Buffing Soft Metal Carburetor Parts

At last August’s “Masterpiece of Style and Speed” in Milwaukee, Wis., I stood and marveled at the jewel-like S.U. carburetors gracing the V-12 engine in a 1938 Lagonda owned by Frederick L. Berndt. Later, I looked up Mr. Berndt, who told me that his car was restored by a man in Canada, but that he had rebuilt the engine and mechanical systems himself.

    He told me that he had been a Buick dealer for many years and enjoyed working on cars. He said that buffing the aluminum carburetor parts to look almost like chrome was a matter of investing the time that was needed to do the job right. He suggested that anyone with patience could do the job. I decided right then and there that I needed to add buffing rouge to my supply cabinet and a buffing motor to my shop so that I could learn the “Old World” skills that made Fred’s carburetors look so good.

After seeing the S.U. carburetors on this 1938 Lagonda owned by Fred Berndt, I decided that I had a goal to shoot for in my own restoration. Fred told me that patience is a virtue anytime you’re buffing soft metal.

    The first thing I learned is that buffing supplies can’t be purchased just anywhere. I tried discount department stores, auto supply stores and then had the idea to go on the Web. That led me to my old friends at Eastwood, which was right on the top of Yahoo’s “hit list” of companies that sell buffing equipment and supplies. I probably should have thought of it earlier, because it then dawned on me that Eastwood actually started long ago as a buffing products supplier. From that acorn grew the mighty oak we have today.

    Soon after calling Eastwood, a shipment of boxes arrived and it wasn’t too long before I found myself struggling with which corner of my crowded shop could accomodoate a /3 hp buffing motor. Thankfully, the pedestal-mounted motor did not take up much room. Even more thankfully, it came with a CD that gave me a look at the basics of buffing. I’ll admit that the CD helped me in writing this article, but I’ll also admit that I jumped into buffing my carburetors before watching the CD.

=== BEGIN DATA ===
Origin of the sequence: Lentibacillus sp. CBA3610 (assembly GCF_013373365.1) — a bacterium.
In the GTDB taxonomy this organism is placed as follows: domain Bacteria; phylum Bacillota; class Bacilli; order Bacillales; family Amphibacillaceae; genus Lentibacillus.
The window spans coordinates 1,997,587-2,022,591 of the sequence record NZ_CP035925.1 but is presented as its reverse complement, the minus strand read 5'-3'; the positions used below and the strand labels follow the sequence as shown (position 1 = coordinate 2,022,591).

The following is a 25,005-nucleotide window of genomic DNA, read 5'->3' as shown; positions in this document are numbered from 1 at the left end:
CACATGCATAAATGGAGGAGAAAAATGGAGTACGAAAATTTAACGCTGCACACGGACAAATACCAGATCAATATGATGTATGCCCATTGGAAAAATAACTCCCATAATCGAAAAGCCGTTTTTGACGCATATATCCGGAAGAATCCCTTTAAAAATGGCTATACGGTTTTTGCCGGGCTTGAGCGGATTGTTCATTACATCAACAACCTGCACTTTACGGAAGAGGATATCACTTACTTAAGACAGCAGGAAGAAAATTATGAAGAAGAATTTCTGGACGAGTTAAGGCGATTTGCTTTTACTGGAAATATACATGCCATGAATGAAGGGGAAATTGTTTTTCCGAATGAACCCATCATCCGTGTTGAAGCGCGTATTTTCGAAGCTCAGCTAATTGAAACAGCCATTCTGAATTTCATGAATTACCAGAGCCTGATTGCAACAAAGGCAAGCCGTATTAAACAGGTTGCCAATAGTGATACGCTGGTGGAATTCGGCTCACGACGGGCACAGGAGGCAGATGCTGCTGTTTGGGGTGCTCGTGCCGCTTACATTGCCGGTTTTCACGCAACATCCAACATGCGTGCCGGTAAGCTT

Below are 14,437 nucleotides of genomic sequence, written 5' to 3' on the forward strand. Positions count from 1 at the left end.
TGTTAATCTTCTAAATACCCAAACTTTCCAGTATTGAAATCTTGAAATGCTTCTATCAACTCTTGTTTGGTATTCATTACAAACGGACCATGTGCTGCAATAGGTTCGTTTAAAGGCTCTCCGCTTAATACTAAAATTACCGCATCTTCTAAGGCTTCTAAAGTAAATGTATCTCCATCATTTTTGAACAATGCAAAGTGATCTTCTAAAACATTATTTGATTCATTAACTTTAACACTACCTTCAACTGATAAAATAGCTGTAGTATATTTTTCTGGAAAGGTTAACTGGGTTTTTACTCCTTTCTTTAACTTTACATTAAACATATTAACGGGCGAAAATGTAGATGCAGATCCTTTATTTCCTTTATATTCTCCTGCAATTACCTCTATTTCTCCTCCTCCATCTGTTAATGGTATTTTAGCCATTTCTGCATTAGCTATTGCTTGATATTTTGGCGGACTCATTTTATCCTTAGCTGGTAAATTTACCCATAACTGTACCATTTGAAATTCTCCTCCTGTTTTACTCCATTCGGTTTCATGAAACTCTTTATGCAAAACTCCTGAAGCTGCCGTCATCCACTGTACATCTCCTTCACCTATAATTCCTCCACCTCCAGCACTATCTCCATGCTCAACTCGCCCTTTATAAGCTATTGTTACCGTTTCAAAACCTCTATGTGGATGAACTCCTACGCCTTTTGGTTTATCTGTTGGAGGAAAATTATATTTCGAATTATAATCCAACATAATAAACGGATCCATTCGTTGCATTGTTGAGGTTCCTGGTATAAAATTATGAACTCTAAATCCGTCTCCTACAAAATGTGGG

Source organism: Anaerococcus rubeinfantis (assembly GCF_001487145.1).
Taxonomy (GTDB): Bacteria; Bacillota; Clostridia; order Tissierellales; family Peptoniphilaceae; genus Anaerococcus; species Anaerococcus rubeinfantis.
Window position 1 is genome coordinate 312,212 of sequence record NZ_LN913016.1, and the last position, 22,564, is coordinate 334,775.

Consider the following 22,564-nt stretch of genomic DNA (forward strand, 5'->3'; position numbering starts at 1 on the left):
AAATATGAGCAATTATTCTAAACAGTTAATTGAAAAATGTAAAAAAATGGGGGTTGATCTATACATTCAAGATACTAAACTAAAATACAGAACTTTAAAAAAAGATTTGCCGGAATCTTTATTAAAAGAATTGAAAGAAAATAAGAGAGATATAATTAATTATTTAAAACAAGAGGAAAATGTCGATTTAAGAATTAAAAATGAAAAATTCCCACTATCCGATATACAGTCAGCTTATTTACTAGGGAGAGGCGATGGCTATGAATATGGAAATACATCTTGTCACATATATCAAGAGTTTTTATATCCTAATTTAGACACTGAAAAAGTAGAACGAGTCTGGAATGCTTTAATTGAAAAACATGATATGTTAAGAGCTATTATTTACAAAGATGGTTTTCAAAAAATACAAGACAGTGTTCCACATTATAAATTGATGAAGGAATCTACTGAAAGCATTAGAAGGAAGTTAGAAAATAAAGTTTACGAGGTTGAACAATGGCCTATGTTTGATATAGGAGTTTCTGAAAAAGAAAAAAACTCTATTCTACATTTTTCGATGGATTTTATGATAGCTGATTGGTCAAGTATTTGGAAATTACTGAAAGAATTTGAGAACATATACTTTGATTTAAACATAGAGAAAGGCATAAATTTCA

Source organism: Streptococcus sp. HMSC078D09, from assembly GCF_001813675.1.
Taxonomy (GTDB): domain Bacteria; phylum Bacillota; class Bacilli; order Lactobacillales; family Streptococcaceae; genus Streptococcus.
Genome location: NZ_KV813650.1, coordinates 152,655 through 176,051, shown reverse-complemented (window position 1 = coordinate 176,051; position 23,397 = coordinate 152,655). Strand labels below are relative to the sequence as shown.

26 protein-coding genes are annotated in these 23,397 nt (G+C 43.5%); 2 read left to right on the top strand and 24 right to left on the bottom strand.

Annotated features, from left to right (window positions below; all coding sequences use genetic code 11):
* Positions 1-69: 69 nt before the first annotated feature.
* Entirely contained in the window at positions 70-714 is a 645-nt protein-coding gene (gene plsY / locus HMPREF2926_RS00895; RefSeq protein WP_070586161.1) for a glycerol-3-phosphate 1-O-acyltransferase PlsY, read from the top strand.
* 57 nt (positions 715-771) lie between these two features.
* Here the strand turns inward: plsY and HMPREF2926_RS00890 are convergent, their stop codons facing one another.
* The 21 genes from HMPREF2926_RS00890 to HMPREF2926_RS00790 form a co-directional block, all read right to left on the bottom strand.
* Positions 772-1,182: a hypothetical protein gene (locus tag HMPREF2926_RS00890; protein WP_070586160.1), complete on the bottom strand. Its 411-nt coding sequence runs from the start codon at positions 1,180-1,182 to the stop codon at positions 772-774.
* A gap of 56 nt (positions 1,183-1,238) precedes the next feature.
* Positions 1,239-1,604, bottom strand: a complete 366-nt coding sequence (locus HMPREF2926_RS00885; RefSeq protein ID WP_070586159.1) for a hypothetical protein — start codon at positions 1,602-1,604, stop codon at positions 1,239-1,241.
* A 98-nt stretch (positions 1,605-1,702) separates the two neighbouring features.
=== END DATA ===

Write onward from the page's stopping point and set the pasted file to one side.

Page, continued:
Here are the front and rear carburetor bodies, suction chambers and portions of the linkage after cleaning and buffing. The float bowls and overflow tubes are not installed at this stage.

    That’s right, I was a little anxious! And while I did not do a perfect job my first time up, I did not ruin anything or hurt myself either. That should tell you that buffing car parts is not all that difficult. With normal shop skills, a few safety precautions and a dose of common sense, you should be able to get good results. Then, if you want to upgrade to great results, you can buy some buttered popcorn and curl up to watch the movie.

    The buffing motor came with illustrated instructions and charts that help you select the right wheels and buffing compounds. Even a person like me, who skips the CD, will find himself reading the printed material. Otherwise, you’ll be wondering about how to get some of the buffing compounds out of the tubes they come in. It’s true that certain compounds slide out easily, but getting others to leave their tube is like trying to open a tight-fitting olive jar lid.

The Eastwood 1/3-hp Premium Buffing Motor mounted on the Buff Motor Stand takes up very little room in the shop.  It runs on 120 volts and spins at 3,600 rpm. A spiral sewn wheel is on the left, a loose section buff is on the right.

    There are different compounds and different wheels for buffing different types of metals. The S.U. carburetor parts are made mainly of aluminum. However, certain parts, like the overflow tubes and linkage arms, are brass or copper. All of these are soft metals, and the techniques use to buff soft metals are the same.

    Safety and buffer location are the first things to think about. The buffing motor spins at 3,600 rpm. It can shoot a part across the room so fast you’ll think a slingshot dragster just flew by. I spent half an hour looking for one brass overflow tube that the machine sent whistling past my ear. When buffing anything, you will want to wear a full face shield (not just eye protection) and heavy leather gloves. The gloves protect you from the wheel and related dangers, as well as from heat, as the parts being buffed can really get hot. You shouldn’t wear watches or rings when buffing. Loose clothing should be tucked in or fastened tightly.